I DID IT!!! ^_^I'm thrilled by the fact that I've come so far, but just thought to share this moment with my blog-friends.

So... To those of you who gave advice when I needed it. Those of you who bolstered my flagging morale with your constant support. To my crit partners.

I would mention names, but I'm afraid that I'd miss some of you, so I'll do a shout out when I'm a little less keyed up.

In the mean time. To those of you that know who you are.


Love you all lots! X

A to Z Challenge: Ulterior Motives

Hi all! Welcome to the final week of the A to Z challenge! Just a quick shout to all my new bloggy friends. In particular, hi and thanks to Catherine Denton, the 500th person to click follow. ^_^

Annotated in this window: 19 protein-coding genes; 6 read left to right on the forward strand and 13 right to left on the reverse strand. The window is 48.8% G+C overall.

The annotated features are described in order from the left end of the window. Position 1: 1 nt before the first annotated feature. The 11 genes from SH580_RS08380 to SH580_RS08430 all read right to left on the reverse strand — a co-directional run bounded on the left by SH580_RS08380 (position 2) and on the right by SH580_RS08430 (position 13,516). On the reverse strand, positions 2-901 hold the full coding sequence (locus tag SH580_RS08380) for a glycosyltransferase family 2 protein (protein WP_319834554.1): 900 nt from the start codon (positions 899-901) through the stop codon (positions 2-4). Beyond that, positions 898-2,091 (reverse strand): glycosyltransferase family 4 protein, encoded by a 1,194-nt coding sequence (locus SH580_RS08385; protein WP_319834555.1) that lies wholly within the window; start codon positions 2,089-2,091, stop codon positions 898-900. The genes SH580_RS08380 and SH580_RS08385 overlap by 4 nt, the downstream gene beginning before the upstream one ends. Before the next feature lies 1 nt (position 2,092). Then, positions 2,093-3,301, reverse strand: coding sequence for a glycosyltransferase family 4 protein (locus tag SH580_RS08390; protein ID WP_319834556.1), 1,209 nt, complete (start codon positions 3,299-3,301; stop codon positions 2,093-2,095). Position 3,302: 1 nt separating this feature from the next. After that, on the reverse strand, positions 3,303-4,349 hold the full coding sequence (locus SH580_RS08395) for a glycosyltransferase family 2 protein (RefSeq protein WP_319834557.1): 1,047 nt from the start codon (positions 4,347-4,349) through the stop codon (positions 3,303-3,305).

So today, I want to do a quick post about motives, ulterior and otherwise. Yes, technically this is cheating, but I had to do the map on M-day.

Motives can actually be a tricky thing to deal with, even if we're not dealing with mysteries. After all, I've met/read about very few people who do things for absolutely no reason. There is ALWAYS a reason for doing something. Even when it comes to serial killers. Someone might decide to kill women wearing polka dots because he hates women wearing polka dots.

Because his polka-dot-adoring mother abused him as a child.

Or... because his pet tapeworm told him to do it. (True story, incidentally. HF Verwoerd's assassin said that his tapeworm told him to kill the politician. He proceeded to follow the worm's edict with some ingenious planning...)

The motive might not make much sense to us, because the character is so foreign to us and our way of thinking. But it's there must be a reason.

That reason must make sense to the character, were he to consider why he does things.